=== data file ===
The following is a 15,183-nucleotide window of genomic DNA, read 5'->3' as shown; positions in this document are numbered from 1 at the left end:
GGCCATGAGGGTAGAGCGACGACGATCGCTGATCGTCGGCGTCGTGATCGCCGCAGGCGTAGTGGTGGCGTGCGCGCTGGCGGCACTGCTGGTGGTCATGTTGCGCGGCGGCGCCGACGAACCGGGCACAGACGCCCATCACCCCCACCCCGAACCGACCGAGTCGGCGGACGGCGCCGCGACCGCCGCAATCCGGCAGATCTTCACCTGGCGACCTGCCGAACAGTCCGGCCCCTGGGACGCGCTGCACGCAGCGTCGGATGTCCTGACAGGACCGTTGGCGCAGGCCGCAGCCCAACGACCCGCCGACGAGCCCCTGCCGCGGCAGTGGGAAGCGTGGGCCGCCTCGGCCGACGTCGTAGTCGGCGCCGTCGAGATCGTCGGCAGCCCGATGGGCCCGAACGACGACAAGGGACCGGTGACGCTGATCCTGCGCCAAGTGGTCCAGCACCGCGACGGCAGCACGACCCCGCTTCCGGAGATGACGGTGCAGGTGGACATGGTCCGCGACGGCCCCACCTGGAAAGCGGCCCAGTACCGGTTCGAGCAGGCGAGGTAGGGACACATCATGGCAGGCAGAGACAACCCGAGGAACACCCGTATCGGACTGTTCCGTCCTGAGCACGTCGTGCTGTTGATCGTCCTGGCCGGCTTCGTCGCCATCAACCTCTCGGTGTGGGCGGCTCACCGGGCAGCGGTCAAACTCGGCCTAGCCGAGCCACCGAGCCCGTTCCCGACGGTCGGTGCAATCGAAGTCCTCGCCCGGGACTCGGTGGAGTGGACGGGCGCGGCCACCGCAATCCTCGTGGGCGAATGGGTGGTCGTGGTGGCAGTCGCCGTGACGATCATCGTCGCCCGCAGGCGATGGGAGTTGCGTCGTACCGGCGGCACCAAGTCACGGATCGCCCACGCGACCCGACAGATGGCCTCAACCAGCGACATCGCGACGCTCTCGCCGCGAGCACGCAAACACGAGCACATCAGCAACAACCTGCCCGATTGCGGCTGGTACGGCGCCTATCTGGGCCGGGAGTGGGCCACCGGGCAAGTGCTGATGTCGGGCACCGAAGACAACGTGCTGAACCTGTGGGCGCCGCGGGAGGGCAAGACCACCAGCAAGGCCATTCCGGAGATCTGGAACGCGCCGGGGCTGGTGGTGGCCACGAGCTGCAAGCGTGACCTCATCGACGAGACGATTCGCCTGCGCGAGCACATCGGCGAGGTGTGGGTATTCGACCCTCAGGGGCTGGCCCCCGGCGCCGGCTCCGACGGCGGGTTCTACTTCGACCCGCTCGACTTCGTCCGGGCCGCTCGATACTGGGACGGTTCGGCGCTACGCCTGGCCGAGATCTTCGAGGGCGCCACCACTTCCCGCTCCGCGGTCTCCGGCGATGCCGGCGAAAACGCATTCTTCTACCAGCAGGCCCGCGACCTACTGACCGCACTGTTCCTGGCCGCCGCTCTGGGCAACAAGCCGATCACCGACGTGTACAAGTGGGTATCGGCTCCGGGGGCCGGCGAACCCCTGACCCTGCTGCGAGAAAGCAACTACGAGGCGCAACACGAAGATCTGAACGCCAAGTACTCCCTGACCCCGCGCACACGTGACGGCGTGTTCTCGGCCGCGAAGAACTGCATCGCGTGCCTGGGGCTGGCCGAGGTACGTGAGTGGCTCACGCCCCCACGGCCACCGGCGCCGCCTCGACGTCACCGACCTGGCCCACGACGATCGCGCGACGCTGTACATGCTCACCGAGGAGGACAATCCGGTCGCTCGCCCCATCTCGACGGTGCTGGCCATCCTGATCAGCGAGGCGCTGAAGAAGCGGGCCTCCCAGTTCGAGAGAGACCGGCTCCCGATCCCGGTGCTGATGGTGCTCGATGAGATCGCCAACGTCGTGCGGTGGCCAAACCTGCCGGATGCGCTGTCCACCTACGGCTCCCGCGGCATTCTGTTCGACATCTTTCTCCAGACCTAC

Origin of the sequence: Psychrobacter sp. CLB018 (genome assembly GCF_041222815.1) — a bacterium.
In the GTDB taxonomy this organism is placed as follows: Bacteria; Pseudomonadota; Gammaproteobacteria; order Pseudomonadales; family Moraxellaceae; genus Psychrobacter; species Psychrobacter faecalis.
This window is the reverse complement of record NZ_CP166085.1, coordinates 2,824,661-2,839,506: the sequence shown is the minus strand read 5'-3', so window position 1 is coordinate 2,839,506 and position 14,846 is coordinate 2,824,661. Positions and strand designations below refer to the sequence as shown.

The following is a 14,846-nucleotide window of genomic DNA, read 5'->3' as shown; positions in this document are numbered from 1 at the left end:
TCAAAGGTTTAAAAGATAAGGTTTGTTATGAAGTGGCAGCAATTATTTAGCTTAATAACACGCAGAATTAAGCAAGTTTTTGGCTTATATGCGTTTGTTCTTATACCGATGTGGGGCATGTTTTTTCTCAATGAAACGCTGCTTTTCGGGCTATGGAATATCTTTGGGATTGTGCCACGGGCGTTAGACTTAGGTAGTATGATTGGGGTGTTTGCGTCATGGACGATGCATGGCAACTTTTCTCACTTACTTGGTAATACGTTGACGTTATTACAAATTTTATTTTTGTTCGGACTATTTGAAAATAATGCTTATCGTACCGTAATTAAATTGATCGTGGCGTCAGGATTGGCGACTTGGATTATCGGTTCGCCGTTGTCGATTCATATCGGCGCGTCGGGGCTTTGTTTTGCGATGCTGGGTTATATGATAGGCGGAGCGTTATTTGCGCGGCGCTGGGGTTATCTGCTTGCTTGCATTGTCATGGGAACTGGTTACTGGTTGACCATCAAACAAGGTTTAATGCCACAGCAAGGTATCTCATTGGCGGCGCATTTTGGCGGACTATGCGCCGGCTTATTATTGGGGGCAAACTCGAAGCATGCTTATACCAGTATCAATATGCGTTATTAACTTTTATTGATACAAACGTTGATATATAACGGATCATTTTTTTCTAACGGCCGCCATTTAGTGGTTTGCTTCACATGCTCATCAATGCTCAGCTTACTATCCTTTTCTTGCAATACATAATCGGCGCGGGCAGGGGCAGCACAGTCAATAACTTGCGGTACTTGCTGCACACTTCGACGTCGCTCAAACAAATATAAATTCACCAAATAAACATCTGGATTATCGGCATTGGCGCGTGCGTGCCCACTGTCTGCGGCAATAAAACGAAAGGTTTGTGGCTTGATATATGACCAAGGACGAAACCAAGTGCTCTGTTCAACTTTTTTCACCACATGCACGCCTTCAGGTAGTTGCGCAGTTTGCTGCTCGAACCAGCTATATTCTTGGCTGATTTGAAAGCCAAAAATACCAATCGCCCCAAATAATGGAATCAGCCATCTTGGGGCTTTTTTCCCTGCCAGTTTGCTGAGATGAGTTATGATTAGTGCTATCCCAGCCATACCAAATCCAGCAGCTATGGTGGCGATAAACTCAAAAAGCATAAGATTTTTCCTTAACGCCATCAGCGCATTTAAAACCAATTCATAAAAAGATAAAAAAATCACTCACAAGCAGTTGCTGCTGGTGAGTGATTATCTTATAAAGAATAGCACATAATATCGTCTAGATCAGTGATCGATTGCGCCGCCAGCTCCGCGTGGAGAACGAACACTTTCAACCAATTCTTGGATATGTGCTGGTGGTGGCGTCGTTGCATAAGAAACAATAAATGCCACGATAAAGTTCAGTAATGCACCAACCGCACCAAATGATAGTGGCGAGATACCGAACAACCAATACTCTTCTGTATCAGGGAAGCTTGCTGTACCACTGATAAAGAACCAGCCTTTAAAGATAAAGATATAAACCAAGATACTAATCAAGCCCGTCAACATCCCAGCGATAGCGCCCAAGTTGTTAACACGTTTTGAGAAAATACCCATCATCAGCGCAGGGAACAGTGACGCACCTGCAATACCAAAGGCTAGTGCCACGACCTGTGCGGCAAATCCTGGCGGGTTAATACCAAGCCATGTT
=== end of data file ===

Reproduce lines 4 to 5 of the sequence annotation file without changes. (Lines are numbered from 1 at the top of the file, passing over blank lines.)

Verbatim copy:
In the GTDB taxonomy this organism is placed as follows: Bacteria; Pseudomonadota; Gammaproteobacteria; order Pseudomonadales; family Moraxellaceae; genus Psychrobacter; species Psychrobacter faecalis.
This window is the reverse complement of record NZ_CP166085.1, coordinates 2,824,661-2,839,506: the sequence shown is the minus strand read 5'-3', so window position 1 is coordinate 2,839,506 and position 14,846 is coordinate 2,824,661. Positions and strand designations below refer to the sequence as shown.